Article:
Sam has always been a lucky dog, and soon he will be famous to boot. The 12-year-old border collie, a champion show dog from Memphis, was in nearby Stone Mountain Tuesday, receiving the first—but certainly not the last— same-day stem cell therapy in Georgia, according to the vets who are treating him.
His owner, Pam Hays, and the veterinarians at Loving Touch Animal Center hope the procedure will help reduce the inflammation and pain Sam suffers because of arthritis. Loving Touch is located along the Highway 78 corridor, not too from the Lilburn/Snellville area.
Dr. Kevin Brantly at Loving Touch has great hopes that stem cell therapy can be used in the future to treat not just arthritis in dogs.
“There’s quite a list of other things that potentially could be helped,” Brantly said, including liver and heart diseases. “But nothing has been proven and tested. Hopefully, it will eventually.”
Sam retired from show business about three years ago after showing the first signs of his disease. Then, Hays said, he started hobbling a lot. He had trouble getting up a few stairs and after a while, he had trouble simply moving, she said.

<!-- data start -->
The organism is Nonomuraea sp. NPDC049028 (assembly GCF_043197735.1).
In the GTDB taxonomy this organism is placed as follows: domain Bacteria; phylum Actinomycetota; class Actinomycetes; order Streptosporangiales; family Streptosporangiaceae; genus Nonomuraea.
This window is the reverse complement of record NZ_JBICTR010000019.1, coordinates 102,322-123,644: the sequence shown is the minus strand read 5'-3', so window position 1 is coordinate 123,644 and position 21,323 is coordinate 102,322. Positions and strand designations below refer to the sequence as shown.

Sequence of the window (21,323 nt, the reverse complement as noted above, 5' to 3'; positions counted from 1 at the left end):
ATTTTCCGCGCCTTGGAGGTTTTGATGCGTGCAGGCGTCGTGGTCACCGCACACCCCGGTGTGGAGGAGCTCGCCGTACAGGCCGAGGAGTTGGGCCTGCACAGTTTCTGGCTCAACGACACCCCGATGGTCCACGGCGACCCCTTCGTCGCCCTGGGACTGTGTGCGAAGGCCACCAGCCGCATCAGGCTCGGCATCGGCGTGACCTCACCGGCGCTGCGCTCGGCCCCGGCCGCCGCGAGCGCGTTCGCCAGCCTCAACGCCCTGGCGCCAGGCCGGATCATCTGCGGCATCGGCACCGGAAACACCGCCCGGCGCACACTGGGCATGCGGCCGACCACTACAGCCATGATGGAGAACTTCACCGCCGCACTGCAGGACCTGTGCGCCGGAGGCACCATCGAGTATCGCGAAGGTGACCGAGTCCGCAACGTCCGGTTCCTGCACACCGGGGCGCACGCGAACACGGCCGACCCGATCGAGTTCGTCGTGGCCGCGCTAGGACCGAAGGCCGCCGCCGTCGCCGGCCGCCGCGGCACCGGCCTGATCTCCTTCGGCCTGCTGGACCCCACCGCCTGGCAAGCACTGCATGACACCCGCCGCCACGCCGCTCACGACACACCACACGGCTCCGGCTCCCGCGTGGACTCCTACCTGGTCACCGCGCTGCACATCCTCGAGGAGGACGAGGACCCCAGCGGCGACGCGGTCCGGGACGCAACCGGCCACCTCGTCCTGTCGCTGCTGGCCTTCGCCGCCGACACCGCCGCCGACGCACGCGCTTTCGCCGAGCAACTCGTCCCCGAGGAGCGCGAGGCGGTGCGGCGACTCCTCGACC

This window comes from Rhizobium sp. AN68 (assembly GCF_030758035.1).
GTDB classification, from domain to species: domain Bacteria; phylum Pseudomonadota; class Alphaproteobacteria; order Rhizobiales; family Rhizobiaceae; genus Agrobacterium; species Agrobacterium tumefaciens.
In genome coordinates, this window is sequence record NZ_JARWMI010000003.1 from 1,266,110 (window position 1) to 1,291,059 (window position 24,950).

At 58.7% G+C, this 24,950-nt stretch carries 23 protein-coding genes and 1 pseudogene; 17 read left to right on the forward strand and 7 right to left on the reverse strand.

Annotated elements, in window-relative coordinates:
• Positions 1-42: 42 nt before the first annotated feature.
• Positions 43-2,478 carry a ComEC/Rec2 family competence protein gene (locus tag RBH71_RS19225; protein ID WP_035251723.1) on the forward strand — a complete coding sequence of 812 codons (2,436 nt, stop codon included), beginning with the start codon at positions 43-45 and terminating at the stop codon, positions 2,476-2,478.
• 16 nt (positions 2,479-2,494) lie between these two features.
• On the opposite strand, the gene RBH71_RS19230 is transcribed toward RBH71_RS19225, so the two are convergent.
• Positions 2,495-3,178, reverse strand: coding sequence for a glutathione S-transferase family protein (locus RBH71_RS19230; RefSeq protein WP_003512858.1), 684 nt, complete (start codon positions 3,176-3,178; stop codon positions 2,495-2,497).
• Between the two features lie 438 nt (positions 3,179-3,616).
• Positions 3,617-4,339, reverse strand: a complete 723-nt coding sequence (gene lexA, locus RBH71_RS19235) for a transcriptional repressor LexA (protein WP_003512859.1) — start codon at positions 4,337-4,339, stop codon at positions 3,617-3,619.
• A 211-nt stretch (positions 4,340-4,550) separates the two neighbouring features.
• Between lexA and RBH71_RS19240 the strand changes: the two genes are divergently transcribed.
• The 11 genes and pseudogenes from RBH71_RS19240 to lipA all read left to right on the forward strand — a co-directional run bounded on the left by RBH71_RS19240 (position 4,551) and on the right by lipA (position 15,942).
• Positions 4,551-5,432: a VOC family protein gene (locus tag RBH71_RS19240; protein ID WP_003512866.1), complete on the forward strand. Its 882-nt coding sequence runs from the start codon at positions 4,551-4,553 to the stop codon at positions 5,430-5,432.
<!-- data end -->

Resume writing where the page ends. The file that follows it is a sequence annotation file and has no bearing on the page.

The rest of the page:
“He’ll never do agility again. I don’t know whether he’ll be able to jump onto the bed again,” Hays said. “I would like to see him get through the house and not hobble.”
The stem cells used are Sam’s own, taken from a lump of fat. The cells, which have the ability to become any tissue in the body, are processed and then injected into Sam’s arthritic joints. Sam should show improvement within four weeks, Brantly said.
“The stem cells are very effective at interrupting the inflammatory cascade and taking away the pain,” Brantly said.
Brantly has performed the procedure about three times before, but Tuesday was the first time he was able to harvest the cells and give them back to an animal on the same day. Before, the cells were removed and sent to a lab in California for processing. That took three to five days, and some of the stem cells died and lost their effectiveness before the therapy could take place, Brantly said.
Doing it in at Loving Touch, and in one day, also can significantly reduce the cost of stem cell therapy, Brantly said. It cost $1,500 just to process the cells, he said, and the total was “easily upward of $3,000 for a single treatment. We’re hoping we can get the cost down to under $2,000,” he said.
Whatever the cost, it’s worth it to Hays, a data manager at St. Jude Children’s Research Hospital in Memphis.
“He’s a great dog. His brain’s intact. His stubbornness is intact,” she said. “I owe it to him.”
Hays, who has six other dogs, said she’s excited to be taking part in the research. The vets at Loving Touch took measurements Tuesday of Sam’s range of movement. They’ll be doing that again at 30-day intervals for the next four months.
“If it helps 25 percent, it’s 25 percent more than I had. So I’m going into this with an open mind,” Hays said.